Zimbabwe: Masses sold out in the name of ‘power sharing’

No solution on offer from Africa’s elite

Mugabe, Tsvangirai and Mbeki – elites reach agreement but masses’ suffering continues

The MDC (Movement for Democratic Change) opposition leader, Morgan Tsvangirai, has been sworn in as Prime Minister of Zimbabwe, by the 84-year old Robert Mugabe, the despotic president of the country. Minority MDC faction leader, Arthur Mutambara, has been appointed deputy Prime Minister of the country, in a power sharing agreement brokered by the Southern African Development Commission (SADC). So far this, process has ended the current episode of wrangling between the different layers of the ruling class in Zimbabwe, which came to head after the March 2008 presidential election. The MDC leader and presidential candidate, Morgan Tsvangirai, who won the first round, withdrew from the presidential run-off, citing violence and state terror, through unwarranted arrests and detention against members of his party.

While his reasons for withdrawing from the elections were genuine, Tsvangirai, rather than building a grass-roots movement of working and poor people, including the millions of unemployed and the poor peasants, then chose to hobnob with imperialism and its African lapdogs, like Nigeria’s former dictator, Olusegun Obasanjo. This gave Mugabe an excuse to further attack rank and file oppositionists, by portraying them as imperialist agents that wanted to cripple the country. Added to this was the fact that Mugabe is seen, by a section of the population, as a hero of Zimbabwean independence.

The SADC – the Southern African ruling class’ regional organisation – and its South African negotiator, Thabo Mbeki, have portrayed the power-sharing arrangement as a vindication of their dubious policies of "quiet diplomacy" and "African solutions to African problems". The ruling western imperialist governments, such as the US, UK and France and the capitalist multilateral agencies such as United Nations, while raising concerns about Mugabe’s sincerity, have commended the power sharing process, as a step towards ’democracy’. However, these various instruments of imperialism are only motivated by selfish capitalist interests and care little about the poor. Moreover, the power sharing, even if it is popular among some sections of the working people who have illusions in the agreement, cannot bring Zimbabwean society forward, politically and economically, either in the short or long term.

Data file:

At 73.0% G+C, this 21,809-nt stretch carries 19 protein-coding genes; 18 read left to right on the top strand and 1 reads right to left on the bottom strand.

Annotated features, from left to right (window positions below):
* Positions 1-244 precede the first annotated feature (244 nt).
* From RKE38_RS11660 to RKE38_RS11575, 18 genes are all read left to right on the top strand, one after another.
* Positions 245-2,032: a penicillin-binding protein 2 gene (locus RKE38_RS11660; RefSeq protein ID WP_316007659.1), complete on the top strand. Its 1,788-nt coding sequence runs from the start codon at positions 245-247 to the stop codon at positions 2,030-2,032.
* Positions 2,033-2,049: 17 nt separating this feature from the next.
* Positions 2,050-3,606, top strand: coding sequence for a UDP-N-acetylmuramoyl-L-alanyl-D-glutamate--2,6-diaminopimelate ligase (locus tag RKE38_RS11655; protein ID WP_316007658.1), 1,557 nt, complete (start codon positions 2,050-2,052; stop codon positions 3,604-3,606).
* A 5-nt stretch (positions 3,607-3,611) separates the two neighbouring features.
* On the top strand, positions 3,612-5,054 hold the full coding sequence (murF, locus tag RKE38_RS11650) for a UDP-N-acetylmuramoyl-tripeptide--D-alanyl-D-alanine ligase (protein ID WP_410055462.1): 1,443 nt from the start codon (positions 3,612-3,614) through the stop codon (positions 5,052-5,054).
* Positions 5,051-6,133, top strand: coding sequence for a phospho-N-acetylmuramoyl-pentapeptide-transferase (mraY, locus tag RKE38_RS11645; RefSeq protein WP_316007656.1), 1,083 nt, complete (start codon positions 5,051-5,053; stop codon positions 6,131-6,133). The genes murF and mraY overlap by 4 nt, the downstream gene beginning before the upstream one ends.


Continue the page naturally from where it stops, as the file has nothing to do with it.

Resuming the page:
The reality is that apart from some perks of officialdom and the opportunity to serve as conduit pipe for the imperialist plundering of the economy, the MDC cannot be said to have gained anything from the agreement. Before the formalisation of power sharing, the two camps agreed to a five-point ‘Global Political Agreement’ (GPA), which among other things, included a demand to lessen the power of Mugabe and resolve human rights issues. But power sharing has legitimised Mugabe’s terror and undemocratic usurpation of power. In the power sharing agreement, Mugabe is made executive president; not a mere figurehead, as the MDC claims, but a major decision-maker in the country. Also, while the opposition has a majority in the government’s cabinet, decision-making is not conducted on the basis of a simple majority, but through consensus, which effectively gives Mugabe a veto in the cabinet.

A lifeline for Mugabe

Though a balance has been struck on the issue of security, with the formation of the National Security Council, comprising of Mugabe’s and MDC representatives, the reality is that Mugabe still has power over security and coercive instruments, such as the police and the army. It will be recalled that one of the major issues that had delayed power-sharing was the demand of the opposition for control of the police, but through the back door, the opposition, controlled by Morgan Tsvangirai, has been made a junior partner in security arrangements. Furthermore, while the MDC condemned the land "redistribution" of Mugabe, that ostensibly gave land to black Zimbabweans, but actually favoured rich pro-ZANU-PF (Mugabe’s party) supporters, the opposition party has now agreed that Mugabe’s flawed land redistribution is not reversible. Neither party is interested in genuine land redistribution. They only employ this highly emotive issue as a political gimmick for their own interests. Socialists support redistribution of land to peasants and nationalisation of all big commercial farms, including those that have been handed to Mugabe’s cronies. To develop a viable agricultural system that could guarantee food security and a source of revenue for the country, the expropriated big farms would have to be managed democratically by workers and peasants.